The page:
It's widely accepted that recreational marijuana use will be legalized next year, but what's not clear is the effect of the drug's legalization on our streets and highways. The results of a survey released today by Ontario's Centre for Addiction and Mental Health showed the concerning finding that with an increase is people using, there has been a large increase in people driving while high.
The biennial survey, done since 1977, interviews 3,000 to 5,000 adults in Ontario to find trends in substance abuse and mental health issues. The results show that the number of respondents who admit to driving while high has doubled since 2010 from 1.5 percent to 3 percent in 2015. This is quickly reaching the same levels as those reporting that they drove after drinking, and is trending in the wrong direction (driving after drinking has fallen from 13 percent to 5 percent in the last 10 years).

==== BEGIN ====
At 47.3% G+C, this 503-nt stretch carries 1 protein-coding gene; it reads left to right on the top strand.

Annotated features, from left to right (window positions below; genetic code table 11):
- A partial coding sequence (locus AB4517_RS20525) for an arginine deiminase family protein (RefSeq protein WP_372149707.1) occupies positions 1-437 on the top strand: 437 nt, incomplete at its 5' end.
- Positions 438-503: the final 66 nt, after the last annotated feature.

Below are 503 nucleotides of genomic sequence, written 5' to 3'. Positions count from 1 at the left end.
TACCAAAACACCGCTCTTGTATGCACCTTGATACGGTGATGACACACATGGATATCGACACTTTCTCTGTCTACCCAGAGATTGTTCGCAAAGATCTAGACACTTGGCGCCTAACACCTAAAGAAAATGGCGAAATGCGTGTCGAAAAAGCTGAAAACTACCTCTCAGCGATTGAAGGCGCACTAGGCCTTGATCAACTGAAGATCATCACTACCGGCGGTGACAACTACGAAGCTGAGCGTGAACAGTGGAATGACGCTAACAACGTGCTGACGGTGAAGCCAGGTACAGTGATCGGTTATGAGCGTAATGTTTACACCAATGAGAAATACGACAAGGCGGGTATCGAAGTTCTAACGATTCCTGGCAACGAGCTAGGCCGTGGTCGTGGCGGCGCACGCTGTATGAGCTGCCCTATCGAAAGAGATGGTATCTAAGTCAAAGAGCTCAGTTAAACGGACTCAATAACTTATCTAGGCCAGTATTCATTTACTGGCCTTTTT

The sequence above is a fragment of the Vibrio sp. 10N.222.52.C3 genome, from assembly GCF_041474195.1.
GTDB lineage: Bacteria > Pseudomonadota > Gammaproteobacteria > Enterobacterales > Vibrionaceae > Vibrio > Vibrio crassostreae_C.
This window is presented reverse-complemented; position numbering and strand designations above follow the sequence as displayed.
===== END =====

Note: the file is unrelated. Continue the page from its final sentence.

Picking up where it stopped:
Read More: Marijuana's Effects Behind the Wheel
It is a common belief that marijuana doesn't affect a person's ability to drive, but CAMH senior scientist Robert Mann is quick to dispute this. Speaking with the Canadian Press, main said that "they think it's not as dangerous as alcohol is, and maybe that they're even safer drivers if they're driving after cannabis use. That's not true and I think that's a dangerous perception for people to have." Mann also noted that research suggests driving while high significantly increases the risk of a collision. With legalization likely leading to increased use, this can become a very real traffic and public health hazard very quickly.
Detecting drivers who are high can be a challenge for law enforcement, as there are not quick and easy tests like there are for alcohol intoxication. With the drug becoming more common and legal in more places, expect law enforcement to develop new methods of detection as well as new campaigns to raise awareness of the risks.